Here is the new kid on the block:

Careful though: it is sometimes better to create a small plugin than to paste yet another function in your theme!

WordPress Functions.php snippets
WPFunction.Me lets you quickly build all the functionality you need for your next WordPress project!

A Multisite local environment with subdomains

If you use WordPress multisite locally, you know how painful it can be to add a new entry to your Hosts file every time you start working on a new project. That’s why I chose to work with subdirectories instead of subdomains when I work locally.

Luckily, Konstantin came up with a simple code snippet to add as a plugin o your local instance, that will print a list of all subdomains for that instance. You only have to copy that list and paste it in your Hosts file.

Simple, quick, and a real time saver: you should bookmark this post!

WordPress Multisite with Wildcard Subdomains – Konstantin Kovshenin.

Discover Custom user taxonomies with Justin Tadlock

When WordPress 2.8 came out, we all discover the wonders of taxonomies, and how we could add extra information to our posts and custom post types really easily.

However, it turns out taxonomies have existed for a long time and are not just available for posts, but for all object types. I for one had no idea about this!

Luckily, Justin Tadlock is here! In this tutorial, he covers the basics and examples of what you can do with custom user taxonomies in WordPress; a must-read, as with all tutorials from Justin.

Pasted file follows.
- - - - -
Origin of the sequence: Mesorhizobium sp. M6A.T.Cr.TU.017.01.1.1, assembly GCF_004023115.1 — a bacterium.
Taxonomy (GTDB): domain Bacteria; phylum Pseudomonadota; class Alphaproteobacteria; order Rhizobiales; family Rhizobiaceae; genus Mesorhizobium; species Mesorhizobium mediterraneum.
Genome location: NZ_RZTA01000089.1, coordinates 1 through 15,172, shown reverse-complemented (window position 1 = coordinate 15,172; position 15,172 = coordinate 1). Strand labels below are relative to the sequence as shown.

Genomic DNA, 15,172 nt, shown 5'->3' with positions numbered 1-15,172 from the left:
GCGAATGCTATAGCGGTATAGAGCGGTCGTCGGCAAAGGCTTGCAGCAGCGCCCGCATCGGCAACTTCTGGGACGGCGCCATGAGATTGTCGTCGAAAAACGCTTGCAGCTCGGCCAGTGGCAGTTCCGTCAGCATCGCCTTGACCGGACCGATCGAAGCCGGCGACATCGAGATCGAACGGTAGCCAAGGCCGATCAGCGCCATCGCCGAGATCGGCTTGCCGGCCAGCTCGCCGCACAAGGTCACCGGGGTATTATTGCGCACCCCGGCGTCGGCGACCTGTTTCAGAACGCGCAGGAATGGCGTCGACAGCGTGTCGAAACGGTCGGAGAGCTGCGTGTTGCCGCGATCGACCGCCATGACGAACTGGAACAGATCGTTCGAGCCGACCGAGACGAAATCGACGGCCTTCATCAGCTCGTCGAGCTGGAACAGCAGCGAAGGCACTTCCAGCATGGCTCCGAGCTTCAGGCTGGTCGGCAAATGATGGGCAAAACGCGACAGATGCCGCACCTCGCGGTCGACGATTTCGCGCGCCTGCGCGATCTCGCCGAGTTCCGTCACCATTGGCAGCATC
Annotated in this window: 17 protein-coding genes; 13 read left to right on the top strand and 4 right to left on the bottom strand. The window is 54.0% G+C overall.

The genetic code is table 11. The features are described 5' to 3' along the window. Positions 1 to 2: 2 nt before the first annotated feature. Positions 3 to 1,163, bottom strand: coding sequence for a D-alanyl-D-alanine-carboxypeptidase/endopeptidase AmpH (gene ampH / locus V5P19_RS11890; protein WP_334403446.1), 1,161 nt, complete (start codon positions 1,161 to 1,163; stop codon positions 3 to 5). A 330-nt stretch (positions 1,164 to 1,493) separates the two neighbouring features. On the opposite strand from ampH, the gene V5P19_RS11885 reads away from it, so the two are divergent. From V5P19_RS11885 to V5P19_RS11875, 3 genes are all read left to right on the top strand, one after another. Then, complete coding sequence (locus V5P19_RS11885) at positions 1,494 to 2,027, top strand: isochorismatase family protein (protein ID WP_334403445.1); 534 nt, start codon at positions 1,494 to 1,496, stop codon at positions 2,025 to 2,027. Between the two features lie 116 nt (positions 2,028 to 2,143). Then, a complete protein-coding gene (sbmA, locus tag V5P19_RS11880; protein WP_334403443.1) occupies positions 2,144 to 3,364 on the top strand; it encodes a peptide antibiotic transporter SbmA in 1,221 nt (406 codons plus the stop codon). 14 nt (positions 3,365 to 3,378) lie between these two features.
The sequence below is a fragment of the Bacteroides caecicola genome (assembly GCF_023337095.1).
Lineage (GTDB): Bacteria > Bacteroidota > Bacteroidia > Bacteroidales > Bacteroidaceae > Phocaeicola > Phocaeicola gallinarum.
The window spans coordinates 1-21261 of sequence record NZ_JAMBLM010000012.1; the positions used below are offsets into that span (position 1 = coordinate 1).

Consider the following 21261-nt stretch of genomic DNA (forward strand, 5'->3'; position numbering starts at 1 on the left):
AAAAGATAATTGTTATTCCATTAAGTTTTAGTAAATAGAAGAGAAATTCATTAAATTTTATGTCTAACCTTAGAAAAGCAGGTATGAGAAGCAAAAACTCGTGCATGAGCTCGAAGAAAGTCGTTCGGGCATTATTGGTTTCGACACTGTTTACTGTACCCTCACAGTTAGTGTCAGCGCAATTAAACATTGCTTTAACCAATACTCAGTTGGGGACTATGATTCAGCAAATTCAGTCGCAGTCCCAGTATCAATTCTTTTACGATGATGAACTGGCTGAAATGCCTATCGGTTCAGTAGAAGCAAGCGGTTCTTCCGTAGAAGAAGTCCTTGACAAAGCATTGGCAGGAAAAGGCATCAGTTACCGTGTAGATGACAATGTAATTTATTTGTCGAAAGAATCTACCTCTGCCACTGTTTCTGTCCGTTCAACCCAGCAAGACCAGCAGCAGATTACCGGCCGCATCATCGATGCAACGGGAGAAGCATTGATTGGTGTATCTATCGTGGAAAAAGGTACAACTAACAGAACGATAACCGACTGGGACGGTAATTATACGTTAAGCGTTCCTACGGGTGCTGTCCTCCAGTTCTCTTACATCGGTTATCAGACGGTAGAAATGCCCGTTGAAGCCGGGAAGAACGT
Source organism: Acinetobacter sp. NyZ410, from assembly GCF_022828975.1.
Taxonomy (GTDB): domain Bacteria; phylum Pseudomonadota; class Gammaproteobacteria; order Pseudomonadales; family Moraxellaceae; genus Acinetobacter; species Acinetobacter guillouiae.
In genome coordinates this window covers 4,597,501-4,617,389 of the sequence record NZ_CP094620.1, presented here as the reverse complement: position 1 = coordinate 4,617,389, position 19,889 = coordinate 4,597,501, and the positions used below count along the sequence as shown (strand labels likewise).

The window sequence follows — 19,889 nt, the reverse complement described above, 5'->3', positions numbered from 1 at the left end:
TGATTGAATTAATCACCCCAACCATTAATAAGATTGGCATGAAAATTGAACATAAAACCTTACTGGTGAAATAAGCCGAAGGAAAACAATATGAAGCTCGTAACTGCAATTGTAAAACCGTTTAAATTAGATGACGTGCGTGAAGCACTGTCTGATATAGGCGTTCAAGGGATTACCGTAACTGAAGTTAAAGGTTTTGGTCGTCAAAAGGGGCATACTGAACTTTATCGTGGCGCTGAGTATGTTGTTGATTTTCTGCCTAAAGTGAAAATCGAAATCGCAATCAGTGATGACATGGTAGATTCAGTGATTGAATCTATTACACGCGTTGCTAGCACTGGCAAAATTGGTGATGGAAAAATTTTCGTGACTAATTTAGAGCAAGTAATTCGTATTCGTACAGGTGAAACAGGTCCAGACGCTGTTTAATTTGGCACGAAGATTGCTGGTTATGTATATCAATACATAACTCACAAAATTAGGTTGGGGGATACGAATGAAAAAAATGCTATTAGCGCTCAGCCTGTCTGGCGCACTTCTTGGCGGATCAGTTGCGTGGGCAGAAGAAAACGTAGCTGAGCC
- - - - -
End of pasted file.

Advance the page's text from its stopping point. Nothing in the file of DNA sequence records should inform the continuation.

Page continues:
Read the tutorial here: Custom user taxonomies in WordPress.

An introduction to Post Options API provides us with a great introduction to the Post Options API, that will make you want to drop custom fields altogether.
Flexible, easier to implement, without any needs for custom hardcoded meta boxes, the post options API is a good way to add new options and features on your posts.

Check the tutorial and the source code on Github for more details:

Post Options API: An Alternative to Custom Fields –

Discover the WordPress settings API

Theme options pages have become increasingly popular in WordPress themes in the past year. There are numerous tutorials that will teach you how to create that page, but not that many of them that explain you how to do it the right way, using the WordPress settings API.

Chip Bennett, member of the theme review team, has put together a great complete team on the best practices and the proper way to create such page, from backend to frontend.

If you want to create WordPress theme options pages, this is a must-read:

Incorporating the Settings API in WordPress Themes »